Friday, October 17, 2008

The India Nepal Edition: Nepal Leprosy Trust

I met Suryakala at Nepal Leprosy Trust.

From NLT

Through her contagious smile and constant laughter, she tells me about the blessings and hardships she's experienced during her life. As a young girl, she and two of her siblings were brought from their village to Kathmandu.  The city was the best place to receive treatment for their leprosy and escape the negative social stigma placed on lepers in the rural areas of Nepal.  So, at the age of nine, Suryakala left her home, her village, her two healthy siblings, her parents and moved to the leprosy hospital in Kathmandu.  After a misdiagnosis two years early, the disease had progressed enough to do permanent nerve damage and would effect her the rest of her life.

She went on to tell me about meeting her husband, having her two daughters and working at Nepal Leprosy Trust.  Suryakala smiles as she shares her life's hardships.  With a tearful giggle she speaks of complications and nerve damage caused by leprosy, losing her husband after a misdiagnosis of hepatitis A, and living as a single mother with a marginalizing disease.  She tells she smiles because me she doesn't worry about the future.  She misses her husband but knows that he wouldn't want her to be sad.  And she is happy.  She has two beautiful daughters, a great job and safe place to live.

NLT taught Suryakala sewing skills, gave her husband a job, gave her a job, and even gave her and her daughters a place to live.  She now works at NLT producing handbags at a fair trade wage.  Her leprosy has been cured through a multi-drug treatment.  She has had a few surgeries in the past few years to address some of the issues caused by nerve damage.  But for the most part, her biggest worry is caring for her teenage daughters as they approach adulthood.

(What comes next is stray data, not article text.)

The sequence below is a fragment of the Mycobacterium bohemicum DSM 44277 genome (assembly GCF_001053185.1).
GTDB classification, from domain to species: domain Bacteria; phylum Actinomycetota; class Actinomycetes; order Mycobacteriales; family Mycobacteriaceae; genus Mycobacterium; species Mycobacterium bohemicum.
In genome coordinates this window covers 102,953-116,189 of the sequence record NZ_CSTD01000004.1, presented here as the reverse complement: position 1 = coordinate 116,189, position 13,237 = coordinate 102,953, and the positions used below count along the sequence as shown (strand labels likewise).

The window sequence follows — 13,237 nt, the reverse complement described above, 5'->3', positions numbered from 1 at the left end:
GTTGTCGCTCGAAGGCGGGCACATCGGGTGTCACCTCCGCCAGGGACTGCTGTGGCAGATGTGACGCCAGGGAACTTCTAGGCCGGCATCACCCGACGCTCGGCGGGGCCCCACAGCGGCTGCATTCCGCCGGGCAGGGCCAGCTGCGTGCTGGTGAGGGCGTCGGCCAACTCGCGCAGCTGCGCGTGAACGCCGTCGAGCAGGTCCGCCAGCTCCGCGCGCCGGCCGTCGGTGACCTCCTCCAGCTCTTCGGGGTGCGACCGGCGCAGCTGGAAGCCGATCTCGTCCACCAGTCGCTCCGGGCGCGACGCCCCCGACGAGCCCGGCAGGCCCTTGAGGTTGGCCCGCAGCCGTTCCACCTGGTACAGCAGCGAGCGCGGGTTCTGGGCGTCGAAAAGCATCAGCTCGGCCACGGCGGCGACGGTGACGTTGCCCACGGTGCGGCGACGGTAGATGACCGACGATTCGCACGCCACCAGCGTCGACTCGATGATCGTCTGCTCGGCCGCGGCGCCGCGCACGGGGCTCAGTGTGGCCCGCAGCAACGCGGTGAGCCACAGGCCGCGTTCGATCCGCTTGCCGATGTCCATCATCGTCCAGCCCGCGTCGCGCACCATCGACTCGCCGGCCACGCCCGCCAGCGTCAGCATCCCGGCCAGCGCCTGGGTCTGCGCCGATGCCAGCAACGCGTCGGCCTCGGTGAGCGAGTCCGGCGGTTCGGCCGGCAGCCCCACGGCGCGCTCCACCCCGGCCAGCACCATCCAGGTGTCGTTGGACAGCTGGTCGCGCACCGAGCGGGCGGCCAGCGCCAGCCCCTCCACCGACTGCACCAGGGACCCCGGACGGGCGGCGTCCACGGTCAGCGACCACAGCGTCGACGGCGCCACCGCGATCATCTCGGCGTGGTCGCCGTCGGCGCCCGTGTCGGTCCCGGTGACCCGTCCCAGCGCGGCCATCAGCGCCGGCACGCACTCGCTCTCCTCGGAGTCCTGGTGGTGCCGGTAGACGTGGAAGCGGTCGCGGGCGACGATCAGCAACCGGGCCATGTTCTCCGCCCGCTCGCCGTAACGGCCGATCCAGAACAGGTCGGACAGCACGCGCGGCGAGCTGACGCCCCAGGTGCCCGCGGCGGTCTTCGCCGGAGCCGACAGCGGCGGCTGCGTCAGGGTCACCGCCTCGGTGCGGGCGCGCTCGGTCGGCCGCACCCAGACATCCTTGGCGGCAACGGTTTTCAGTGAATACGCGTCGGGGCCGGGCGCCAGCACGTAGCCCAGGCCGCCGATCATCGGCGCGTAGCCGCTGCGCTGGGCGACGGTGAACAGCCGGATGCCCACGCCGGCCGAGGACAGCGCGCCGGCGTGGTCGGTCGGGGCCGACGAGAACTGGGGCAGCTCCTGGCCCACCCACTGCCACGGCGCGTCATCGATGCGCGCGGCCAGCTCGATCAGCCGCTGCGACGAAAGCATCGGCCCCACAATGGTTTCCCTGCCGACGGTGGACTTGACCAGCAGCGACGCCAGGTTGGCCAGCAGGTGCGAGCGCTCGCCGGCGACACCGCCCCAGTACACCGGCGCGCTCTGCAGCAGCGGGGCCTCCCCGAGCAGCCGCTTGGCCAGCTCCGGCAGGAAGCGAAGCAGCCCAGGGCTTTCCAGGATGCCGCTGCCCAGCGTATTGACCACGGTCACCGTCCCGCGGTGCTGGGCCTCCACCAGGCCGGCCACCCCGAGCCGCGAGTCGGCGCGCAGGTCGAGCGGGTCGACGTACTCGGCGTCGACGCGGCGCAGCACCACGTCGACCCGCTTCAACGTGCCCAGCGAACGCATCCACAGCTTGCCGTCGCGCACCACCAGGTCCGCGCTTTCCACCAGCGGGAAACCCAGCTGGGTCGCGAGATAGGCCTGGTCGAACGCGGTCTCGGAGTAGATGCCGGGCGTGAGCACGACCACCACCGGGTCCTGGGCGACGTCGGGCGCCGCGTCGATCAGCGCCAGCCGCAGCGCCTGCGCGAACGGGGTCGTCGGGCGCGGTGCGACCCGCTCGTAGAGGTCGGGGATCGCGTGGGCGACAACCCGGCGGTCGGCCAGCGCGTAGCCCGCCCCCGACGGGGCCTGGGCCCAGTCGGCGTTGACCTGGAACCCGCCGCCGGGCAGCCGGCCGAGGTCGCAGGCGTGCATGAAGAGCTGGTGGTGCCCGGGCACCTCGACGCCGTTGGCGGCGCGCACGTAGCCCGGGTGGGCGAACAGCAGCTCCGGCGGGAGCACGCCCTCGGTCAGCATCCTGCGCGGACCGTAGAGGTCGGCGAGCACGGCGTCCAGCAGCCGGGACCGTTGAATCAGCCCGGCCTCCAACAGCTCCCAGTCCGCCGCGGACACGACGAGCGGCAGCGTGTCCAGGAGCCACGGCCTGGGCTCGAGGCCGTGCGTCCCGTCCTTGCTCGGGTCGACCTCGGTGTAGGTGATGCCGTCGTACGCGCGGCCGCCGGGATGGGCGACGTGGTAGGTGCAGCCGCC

Since 1972, NLT has provided various services for people who have been socially, emotionally and economically marginalized by leprosy.  Along with access to medical treatment, NLT helps defeat the stigmas associated with leprosy.  It provides job and skills training to people that would otherwise have little hope or oppurtunity for any income.  We were able to visit NLT and see their fair trade handbag production facility.  Our plan was to tour the facility, have a luncheon with the artisans, and get a few interviews.  After meeting and interviewing Suryakala, it became quite clear that one visit wouldn't be enough.  She insisted that we come for tea later in the week and meet her daughters.

From NLT

I am amazed at the joy that emanates from this woman.  While serving us tea and momos (so many momos), she pointed out pictures of her husband and family.  She had each of her girls tell us about their dreams and goals.  And since I have returned to Kabul I have received two emails from Suryakala and her daughters.

From NLT

One of the things I love about fair trade is that it provides avenues for a closer relationship between the consumer and the producer.  I hope that my first visit to NLT was the beginning of a long friendship.  I know that I can count on Suryakala's smiling face waiting for me when I return.

To view the handbags produced at NLT, please visit my friend Nikki at Jubilee Traders.

1 comment:

Dara said...

it's encouraging to hear a first hand story of how buying fair trade can affect a person on the other side of the world!